|Charles Herbert Stockton|
Charles H. Stockton
October 13, 1845|
|Died||May 31, 1924
|Service/branch||United States Navy|
|Years of service||1865–1907|
|Commands held||USS Thetis
|Other work||Lecturer in International Law|
Early life and education
The son of Reverend William Rodgers Stockton and his wife, Emma Trout Gross Stockton, Charles Stockton was educated at Germantown Academy and Freeland Academy before entering the United States Naval Academy, then temporarily located at Newport, Rhode Island. He graduated from the Academy in 1865.
Stockton served on the North Pacific Station, 1865–69, then in the sloop Brooklyn, flagship of the European Squadron, 1870-73. After instruction at the Naval Torpedo Station at Newport, Rhode Island, in 1873, he had a variety of ship and shore duties relating to that area, served at the Hydrographic Office, 1875–76, and lectured at the Naval War College, 1887-88. In 1890-91, he commanded the steam whaler Thetis, the first vessel to follow the entire coastline of Alaska, and published an article (1890) on this cruise in the new National Geographic Magazine as well as technical papers on Bering Strait ice conditions, before cruising off El Salvador and Guatemala during the 1890 war. In 1891, he became President of the Naval War College and supervised construction of its first, purpose-built building, Luce Hall. In 1892-93, he handed the completed building over to its returning president, Alfred Thayer Mahan, and became the College's lecturer in International Law, completing Harvard Professor Freeman Snow's unfinished book on the subject in 1895. After commanding the gunboat Yorktown on the Asiatic Station, 1895–97, he returned to become President, Naval War College, 1898-1900. Recognized as the U.S. Navy's first uniformed expert on international law, he remained at the College until 1901 to write the first code of Law of Naval Warfare. He commanded the battleship Kentucky, 1901–03, and served as U.S. naval attaché in London, 1903-05.
Stockton retired as a serving naval officer in 1907, and, in 1908-09, was appointed as First U.S. Delegate to the London Naval Conference that resulted in the London Declaration concerning the Laws of Naval War. Upon his return from London, he became President, The George Washington University, 1910-1918. On stepping down from that post, Stockton continued as lecturer in International Law at The George Washington University until 1921. He is commemorated in Stockton Hall at The George Washington University and in the academic chair occupied by the Charles H. Stockton Professor of International Law at the U.S. Naval War College.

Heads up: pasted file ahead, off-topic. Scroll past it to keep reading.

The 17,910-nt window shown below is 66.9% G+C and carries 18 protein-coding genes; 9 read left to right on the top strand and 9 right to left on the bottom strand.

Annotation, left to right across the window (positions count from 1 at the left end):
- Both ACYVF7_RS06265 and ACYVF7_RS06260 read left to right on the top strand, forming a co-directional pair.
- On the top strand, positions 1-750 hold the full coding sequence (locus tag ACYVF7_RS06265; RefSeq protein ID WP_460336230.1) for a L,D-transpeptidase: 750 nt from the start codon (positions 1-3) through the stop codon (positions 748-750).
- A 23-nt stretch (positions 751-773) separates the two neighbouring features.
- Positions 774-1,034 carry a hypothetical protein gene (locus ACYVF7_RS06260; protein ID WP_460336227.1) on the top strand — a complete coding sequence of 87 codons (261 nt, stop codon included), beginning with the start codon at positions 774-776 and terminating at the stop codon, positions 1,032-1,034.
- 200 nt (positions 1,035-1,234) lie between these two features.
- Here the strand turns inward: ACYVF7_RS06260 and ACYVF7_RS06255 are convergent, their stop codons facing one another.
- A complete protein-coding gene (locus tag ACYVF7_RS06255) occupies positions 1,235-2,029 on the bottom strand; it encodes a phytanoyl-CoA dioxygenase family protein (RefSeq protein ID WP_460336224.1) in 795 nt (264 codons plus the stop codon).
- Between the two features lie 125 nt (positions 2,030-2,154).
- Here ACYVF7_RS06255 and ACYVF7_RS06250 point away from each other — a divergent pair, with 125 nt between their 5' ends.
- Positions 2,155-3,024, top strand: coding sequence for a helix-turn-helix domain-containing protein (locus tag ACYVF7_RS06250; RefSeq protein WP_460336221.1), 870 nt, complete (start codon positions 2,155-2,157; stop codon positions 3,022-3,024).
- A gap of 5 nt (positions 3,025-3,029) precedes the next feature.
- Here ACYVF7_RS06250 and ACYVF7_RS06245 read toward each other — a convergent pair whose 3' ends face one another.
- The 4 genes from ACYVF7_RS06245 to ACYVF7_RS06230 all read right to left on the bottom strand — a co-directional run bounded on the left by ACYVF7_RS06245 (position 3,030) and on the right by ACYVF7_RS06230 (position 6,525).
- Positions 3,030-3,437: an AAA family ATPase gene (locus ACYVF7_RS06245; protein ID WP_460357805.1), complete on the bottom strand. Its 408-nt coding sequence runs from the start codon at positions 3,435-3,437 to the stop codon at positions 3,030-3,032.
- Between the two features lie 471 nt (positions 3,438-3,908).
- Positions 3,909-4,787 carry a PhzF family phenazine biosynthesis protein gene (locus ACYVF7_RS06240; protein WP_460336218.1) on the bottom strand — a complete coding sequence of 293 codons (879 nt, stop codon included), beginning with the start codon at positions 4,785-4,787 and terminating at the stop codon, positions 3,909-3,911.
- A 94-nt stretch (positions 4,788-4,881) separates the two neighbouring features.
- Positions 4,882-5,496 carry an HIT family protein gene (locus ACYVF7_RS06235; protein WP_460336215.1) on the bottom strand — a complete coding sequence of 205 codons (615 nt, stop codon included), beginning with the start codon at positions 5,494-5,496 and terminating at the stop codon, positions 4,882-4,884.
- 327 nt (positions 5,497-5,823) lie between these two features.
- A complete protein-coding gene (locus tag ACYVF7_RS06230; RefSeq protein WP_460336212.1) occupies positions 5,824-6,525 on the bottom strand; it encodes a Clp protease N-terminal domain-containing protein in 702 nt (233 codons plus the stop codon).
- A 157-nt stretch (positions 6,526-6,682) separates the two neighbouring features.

Stockton married Cornelia Carter on 23 June 1875. Less than a year later, on 1 July 1876, Cornelia died, the day after giving birth to their daughter, Cornelia Carter Stockton. Stockton married Pauline Lethilhon on 23 November 1880, and had two further children; Herbert King Stockton (b. 1882) and Helen King Stockton (b. 1886).
- "Descendants of Wolphert Gerretse Van Kouwenhoven". conovergenealogy.com. Archived from the original on 8 June 2010. Retrieved 9 November 2010.
- Hattendorf, John B., "Rear Admiral Charles Stockton, The Naval War College and the Law of Naval Warfare" in Green, Leslie C., and Schmitt, Michael N., eds. The Law of Armed Conflict: Into the Next Millennium. International Law Blue Book series, vol. 71. (Newport: Naval War College Press, 1998), pp. xvii-lxxii.
- Stockton, Charles H., The Laws and Usages of War at Sea: A Naval War Code. (Washington; Government Printing Office, 1900).
- Stockton, Charles H., A Manual of International Law for the Use of Naval Officers. (Annapolis: Naval Institute 1917).
- Stockton, Charles H. "Address of Mr. Charles Stockton" [A Review of the London Naval Conference, 1908-09], American Society of International Law, Proceedings. (Washington, 1909), pp. 61–84.
- George Washington University Historical Encyclopedia : Charles Herbert Stockton
- George Washington University Presidential Profiles
Alfred Thayer Mahan
|President of the Naval War College
Henry Clay Taylor
Caspar F. Goodrich
|President of the Naval War College
French Ensor Chadwick